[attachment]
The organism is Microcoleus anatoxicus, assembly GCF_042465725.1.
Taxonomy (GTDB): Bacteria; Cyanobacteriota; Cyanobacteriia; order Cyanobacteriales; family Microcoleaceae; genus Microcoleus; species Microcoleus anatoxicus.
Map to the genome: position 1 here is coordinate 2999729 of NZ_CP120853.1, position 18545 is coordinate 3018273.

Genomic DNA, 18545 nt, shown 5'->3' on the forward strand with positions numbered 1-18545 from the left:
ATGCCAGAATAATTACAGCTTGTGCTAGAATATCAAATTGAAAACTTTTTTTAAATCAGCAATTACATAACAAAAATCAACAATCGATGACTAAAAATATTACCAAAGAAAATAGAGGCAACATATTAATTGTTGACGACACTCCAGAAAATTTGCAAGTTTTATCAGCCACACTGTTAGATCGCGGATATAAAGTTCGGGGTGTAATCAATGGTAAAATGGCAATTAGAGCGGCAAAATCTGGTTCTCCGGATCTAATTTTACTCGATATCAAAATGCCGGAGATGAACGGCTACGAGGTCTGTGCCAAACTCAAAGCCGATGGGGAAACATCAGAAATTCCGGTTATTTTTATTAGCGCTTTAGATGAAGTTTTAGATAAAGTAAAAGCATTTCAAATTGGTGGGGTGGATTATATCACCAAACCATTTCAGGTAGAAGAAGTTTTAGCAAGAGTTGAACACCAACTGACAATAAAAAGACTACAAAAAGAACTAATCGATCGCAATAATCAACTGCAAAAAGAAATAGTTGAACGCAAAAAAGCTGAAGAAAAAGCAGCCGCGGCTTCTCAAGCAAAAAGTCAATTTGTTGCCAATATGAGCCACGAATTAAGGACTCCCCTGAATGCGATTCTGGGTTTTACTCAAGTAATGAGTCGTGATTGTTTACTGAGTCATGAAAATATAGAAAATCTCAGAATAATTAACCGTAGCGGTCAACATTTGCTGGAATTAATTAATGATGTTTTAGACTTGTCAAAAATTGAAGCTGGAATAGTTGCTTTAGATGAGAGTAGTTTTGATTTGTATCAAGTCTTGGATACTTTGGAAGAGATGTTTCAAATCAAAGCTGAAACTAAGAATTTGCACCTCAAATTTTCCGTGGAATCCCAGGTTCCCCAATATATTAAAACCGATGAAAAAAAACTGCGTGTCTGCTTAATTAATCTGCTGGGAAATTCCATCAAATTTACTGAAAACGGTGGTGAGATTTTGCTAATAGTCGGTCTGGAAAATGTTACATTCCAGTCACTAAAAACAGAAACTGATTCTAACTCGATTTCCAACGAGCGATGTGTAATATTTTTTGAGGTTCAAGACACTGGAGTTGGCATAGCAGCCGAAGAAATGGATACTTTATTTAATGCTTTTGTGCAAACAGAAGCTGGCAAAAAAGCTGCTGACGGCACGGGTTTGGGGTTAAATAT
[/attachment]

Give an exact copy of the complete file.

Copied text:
The organism is Microcoleus anatoxicus, assembly GCF_042465725.1.
Taxonomy (GTDB): Bacteria; Cyanobacteriota; Cyanobacteriia; order Cyanobacteriales; family Microcoleaceae; genus Microcoleus; species Microcoleus anatoxicus.
Map to the genome: position 1 here is coordinate 2999729 of NZ_CP120853.1, position 18545 is coordinate 3018273.

Genomic DNA, 18545 nt, shown 5'->3' on the forward strand with positions numbered 1-18545 from the left:
ATGCCAGAATAATTACAGCTTGTGCTAGAATATCAAATTGAAAACTTTTTTTAAATCAGCAATTACATAACAAAAATCAACAATCGATGACTAAAAATATTACCAAAGAAAATAGAGGCAACATATTAATTGTTGACGACACTCCAGAAAATTTGCAAGTTTTATCAGCCACACTGTTAGATCGCGGATATAAAGTTCGGGGTGTAATCAATGGTAAAATGGCAATTAGAGCGGCAAAATCTGGTTCTCCGGATCTAATTTTACTCGATATCAAAATGCCGGAGATGAACGGCTACGAGGTCTGTGCCAAACTCAAAGCCGATGGGGAAACATCAGAAATTCCGGTTATTTTTATTAGCGCTTTAGATGAAGTTTTAGATAAAGTAAAAGCATTTCAAATTGGTGGGGTGGATTATATCACCAAACCATTTCAGGTAGAAGAAGTTTTAGCAAGAGTTGAACACCAACTGACAATAAAAAGACTACAAAAAGAACTAATCGATCGCAATAATCAACTGCAAAAAGAAATAGTTGAACGCAAAAAAGCTGAAGAAAAAGCAGCCGCGGCTTCTCAAGCAAAAAGTCAATTTGTTGCCAATATGAGCCACGAATTAAGGACTCCCCTGAATGCGATTCTGGGTTTTACTCAAGTAATGAGTCGTGATTGTTTACTGAGTCATGAAAATATAGAAAATCTCAGAATAATTAACCGTAGCGGTCAACATTTGCTGGAATTAATTAATGATGTTTTAGACTTGTCAAAAATTGAAGCTGGAATAGTTGCTTTAGATGAGAGTAGTTTTGATTTGTATCAAGTCTTGGATACTTTGGAAGAGATGTTTCAAATCAAAGCTGAAACTAAGAATTTGCACCTCAAATTTTCCGTGGAATCCCAGGTTCCCCAATATATTAAAACCGATGAAAAAAAACTGCGTGTCTGCTTAATTAATCTGCTGGGAAATTCCATCAAATTTACTGAAAACGGTGGTGAGATTTTGCTAATAGTCGGTCTGGAAAATGTTACATTCCAGTCACTAAAAACAGAAACTGATTCTAACTCGATTTCCAACGAGCGATGTGTAATATTTTTTGAGGTTCAAGACACTGGAGTTGGCATAGCAGCCGAAGAAATGGATACTTTATTTAATGCTTTTGTGCAAACAGAAGCTGGCAAAAAAGCTGCTGACGGCACGGGTTTGGGGTTAAATAT